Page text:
How Biden Can Stop Netanyahu

Robert Reich/Substack

How Biden Can Stop NetanyahuFormer Clinton Labor Secretary Robert Reich. (photo: Steve Russell/Toronto Star)

01 april 24 (RSN.org)

The case for restricting U.S. arms sales to Israel

Friends,

Yesterday, the United Nations Security Council passed a resolution calling for an immediate cease-fire in Gaza. The resolution passed with 14 votes in favor; the United States abstained.

Israel immediately criticized the United States for allowing the resolution to pass. Israeli Prime Minister Benjamin Netanyahu said the U.S. abstention “harms the war effort as well as the effort to liberate the hostages.” Then, in a direct public rebuke to President Biden, Netanyahu scrapped the high-level talks in Washington on Israel’s planned attack on Rafah that Biden had requested.

Biden has warned that an Israeli attack on Rafah — a city in the southern border of Gaza now inhabited by 1.4 million people and the last relatively safe haven for Palestinian civilians — would cross a “red line.” Netanyahu says he intends to press ahead with the attack nevertheless. “We’ll go there. We’re not going to leave them. You know, I have a red line. You know what the red line is? That October 7 doesn’t happen again. Never happens again.”

What’s Biden’s leverage to prevent Netanyahu from crossing Biden’s red line and attacking Rafah? More broadly, what’s Biden’s leverage to get Netanyahu to stop the killings of civilians in Gaza?

Just this. The United States is by far the largest supplier of military aid to Israel. In 2022, the aid amounted to $3.3 billion. Since the war with Hamas began, the Biden administration has pushed Congress to pass $14 billion in additional aid (the funding has been stalled, mainly for reasons unrelated to the war).

Between October and around December 1, 2023, the United States also transferred about 15,000 bombs and 57,000 artillery shells to Israel. From December 1 to now, those total transfers have increased by about 15 percent.

Israel has depleted much of its munitions and needs further American shipments. The U.S. government is now working to approve new arms orders and has accelerated orders that were in the pipeline before the war began.

Yoav Gallant, Israel’s defense minister, who met yesterday with Defense Secretary Lloyd J. Austin III, reportedly pressed for expedited approval of requests for F-15 fighter jets worth billions of dollars and for a large batch of GPS-guided munitions kits.

Why should the U.S. provide more military aid to Israel, especially if Israel defies Biden and attacks Rafah?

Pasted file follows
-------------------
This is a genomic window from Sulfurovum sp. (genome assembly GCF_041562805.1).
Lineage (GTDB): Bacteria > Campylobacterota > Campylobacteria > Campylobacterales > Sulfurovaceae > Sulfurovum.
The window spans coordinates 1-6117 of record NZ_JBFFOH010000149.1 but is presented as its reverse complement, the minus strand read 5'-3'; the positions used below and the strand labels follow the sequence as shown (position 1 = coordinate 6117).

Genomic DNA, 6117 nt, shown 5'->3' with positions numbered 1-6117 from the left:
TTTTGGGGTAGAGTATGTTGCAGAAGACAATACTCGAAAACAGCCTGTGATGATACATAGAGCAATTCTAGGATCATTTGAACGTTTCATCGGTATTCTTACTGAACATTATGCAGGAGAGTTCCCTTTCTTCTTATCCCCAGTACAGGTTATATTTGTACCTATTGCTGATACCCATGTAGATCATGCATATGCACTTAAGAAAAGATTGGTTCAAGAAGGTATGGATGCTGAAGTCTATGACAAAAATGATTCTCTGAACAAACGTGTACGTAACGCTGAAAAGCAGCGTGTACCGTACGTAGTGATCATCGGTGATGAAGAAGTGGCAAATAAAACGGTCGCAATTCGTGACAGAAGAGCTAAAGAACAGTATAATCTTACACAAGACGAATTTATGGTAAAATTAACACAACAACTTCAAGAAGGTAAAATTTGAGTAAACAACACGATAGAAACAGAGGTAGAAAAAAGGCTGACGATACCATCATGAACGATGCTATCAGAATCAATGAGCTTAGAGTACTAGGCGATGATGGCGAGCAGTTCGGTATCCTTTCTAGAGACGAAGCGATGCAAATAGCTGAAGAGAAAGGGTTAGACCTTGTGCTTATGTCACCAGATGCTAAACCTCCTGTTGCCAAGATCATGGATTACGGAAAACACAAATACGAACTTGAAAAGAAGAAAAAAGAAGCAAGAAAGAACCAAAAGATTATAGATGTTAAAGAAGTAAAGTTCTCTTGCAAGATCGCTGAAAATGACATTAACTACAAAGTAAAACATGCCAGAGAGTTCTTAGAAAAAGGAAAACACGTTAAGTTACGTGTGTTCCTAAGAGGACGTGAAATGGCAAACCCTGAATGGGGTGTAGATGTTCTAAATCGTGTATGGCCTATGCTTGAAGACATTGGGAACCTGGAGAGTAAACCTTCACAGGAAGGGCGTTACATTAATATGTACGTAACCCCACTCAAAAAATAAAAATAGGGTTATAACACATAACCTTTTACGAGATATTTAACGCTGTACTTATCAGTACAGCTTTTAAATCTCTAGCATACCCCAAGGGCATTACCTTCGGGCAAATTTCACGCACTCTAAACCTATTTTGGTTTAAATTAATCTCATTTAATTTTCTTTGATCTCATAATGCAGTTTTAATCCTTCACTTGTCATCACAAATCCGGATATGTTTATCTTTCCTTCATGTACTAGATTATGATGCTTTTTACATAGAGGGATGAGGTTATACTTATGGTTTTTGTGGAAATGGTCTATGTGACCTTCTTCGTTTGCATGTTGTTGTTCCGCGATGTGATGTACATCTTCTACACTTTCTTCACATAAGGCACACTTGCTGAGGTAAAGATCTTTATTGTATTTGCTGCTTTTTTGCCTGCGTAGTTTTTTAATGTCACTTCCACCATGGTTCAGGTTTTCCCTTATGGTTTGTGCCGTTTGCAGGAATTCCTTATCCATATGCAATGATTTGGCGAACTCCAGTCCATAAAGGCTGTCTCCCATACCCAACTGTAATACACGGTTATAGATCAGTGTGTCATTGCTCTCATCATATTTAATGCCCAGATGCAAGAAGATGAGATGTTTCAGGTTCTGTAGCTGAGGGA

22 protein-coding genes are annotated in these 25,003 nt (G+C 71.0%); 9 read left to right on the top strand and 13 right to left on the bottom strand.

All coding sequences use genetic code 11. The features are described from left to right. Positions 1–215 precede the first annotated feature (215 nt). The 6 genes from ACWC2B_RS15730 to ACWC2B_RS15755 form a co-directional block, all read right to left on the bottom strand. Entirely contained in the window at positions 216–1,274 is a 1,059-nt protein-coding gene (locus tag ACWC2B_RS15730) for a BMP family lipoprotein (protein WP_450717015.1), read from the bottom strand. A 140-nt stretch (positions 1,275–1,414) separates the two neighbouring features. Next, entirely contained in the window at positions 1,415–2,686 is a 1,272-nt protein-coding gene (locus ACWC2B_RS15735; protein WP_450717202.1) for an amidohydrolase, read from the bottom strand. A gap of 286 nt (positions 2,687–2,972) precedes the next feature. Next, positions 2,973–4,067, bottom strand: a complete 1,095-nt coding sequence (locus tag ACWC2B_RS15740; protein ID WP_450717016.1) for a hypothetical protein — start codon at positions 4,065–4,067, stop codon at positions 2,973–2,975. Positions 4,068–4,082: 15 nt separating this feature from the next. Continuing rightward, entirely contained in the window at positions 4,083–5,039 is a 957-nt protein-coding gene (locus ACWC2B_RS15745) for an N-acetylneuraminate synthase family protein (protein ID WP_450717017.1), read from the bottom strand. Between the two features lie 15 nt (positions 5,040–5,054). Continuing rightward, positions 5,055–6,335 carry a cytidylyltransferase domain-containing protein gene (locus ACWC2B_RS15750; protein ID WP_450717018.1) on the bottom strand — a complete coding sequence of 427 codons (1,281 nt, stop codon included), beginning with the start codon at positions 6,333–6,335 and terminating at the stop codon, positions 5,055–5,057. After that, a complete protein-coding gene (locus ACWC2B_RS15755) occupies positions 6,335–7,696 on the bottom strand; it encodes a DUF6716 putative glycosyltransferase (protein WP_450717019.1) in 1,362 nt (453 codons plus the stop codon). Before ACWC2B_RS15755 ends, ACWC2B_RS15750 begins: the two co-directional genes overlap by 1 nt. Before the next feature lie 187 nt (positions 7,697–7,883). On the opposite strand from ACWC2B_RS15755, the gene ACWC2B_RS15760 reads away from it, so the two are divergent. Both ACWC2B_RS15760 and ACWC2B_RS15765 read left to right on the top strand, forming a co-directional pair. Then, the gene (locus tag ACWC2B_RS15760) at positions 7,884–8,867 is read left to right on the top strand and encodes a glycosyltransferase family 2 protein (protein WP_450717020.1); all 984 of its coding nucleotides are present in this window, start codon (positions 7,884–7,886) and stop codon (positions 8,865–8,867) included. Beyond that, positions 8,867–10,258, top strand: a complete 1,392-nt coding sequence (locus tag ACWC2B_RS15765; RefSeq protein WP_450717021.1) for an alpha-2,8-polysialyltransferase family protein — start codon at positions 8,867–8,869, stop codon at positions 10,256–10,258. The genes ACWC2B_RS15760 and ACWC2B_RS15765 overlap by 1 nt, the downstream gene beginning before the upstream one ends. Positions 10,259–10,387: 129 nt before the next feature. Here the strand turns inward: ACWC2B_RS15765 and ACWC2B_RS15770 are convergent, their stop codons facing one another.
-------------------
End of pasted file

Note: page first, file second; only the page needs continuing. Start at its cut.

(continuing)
Biden issued a memorandum in February laying out standards of compliance for all countries receiving U.S. weapons, including adhering to international humanitarian rules of law. Israel has not adhered to those rules.

Arguably, Israel is also violating a section of the Foreign Assistance Act of 1961, which bars the United States from providing arms or other aid to a country that “prohibits or otherwise restricts, directly or indirectly, the transport or delivery of United States humanitarian assistance.”

(The law does not stop the U.S. government providing defensive supplies to a country violating the law, such as interceptor missiles for Israel’s Iron Dome. Indeed, Biden has explicitly said his “red line” won’t stop the export of antimissile interceptors to Israel.)

If Biden were to stop providing offensive military aid to Israel, Israel would have to choose between continuing its current military campaign in Gaza or saving munitions to ward off other hostile forces, particularly Hezbollah and Iran.

Israel would be under huge pressure to find an alternative to its present course.

New York Times columnist David Brooks argues against the United States forcing Israel’s hand this way. “If the current Israeli military approach is inhumane,” he asks, “what’s the alternative? Is there a better military strategy Israel can use to defeat Hamas without a civilian blood bath?”

Brooks points out that Hamas is hiding in underground tunnels to maximize the number of Palestinians who die above ground — and thereby “build international pressure to force Israel to end the war before Hamas is wiped out.” Yet, Brooks claims, Israel has no realistic alternative but to continue the bombing, along with its attendant civilian suffering and deaths.

I’m no expert in the subtleties of warfare between Israel and Hamas, but I’m far from sure Israel has no alternative to killing and starving thousands more innocent civilians in Gaza, in order to wipe out Hamas — even if wiping out Hamas were a realistic goal.

But don’t just take my word for it. Yesterday, in his meeting with Israeli Defense Minister Gallant, Secretary of State Antony Blinken stressed that “alternatives exist” to a major invasion of Rafah that would both better ensure Israel’s security and protect Palestinian civilians.

The deeper question is why it should be America’s responsibility — strategically or morally — to find such an alternative. It’s not. It’s Israel’s responsibility.

Don’t get me wrong. Israel is one of America’s closest allies. Many Americans believe Israel must do everything in its power to eliminate Hamas.

Even if you believe this, though, it doesn’t follow that the United States must continue to supply Israel with weapons for maintaining its strategy of death and destruction in Gaza — especially when Israel’s leadership refuses to listen to America and is actively defying our president. This is particularly true if Israel attacks Rafah, thereby crossing Biden’s “red line.”

In supplying more military aid, we are in effect relieving Israel of any strategic or moral responsibility to find an alternative to the horrific course it’s on.

Not only does this make us complicit in Israel’s failure to find an alternative. It makes us complicit in the bloodbath itself.

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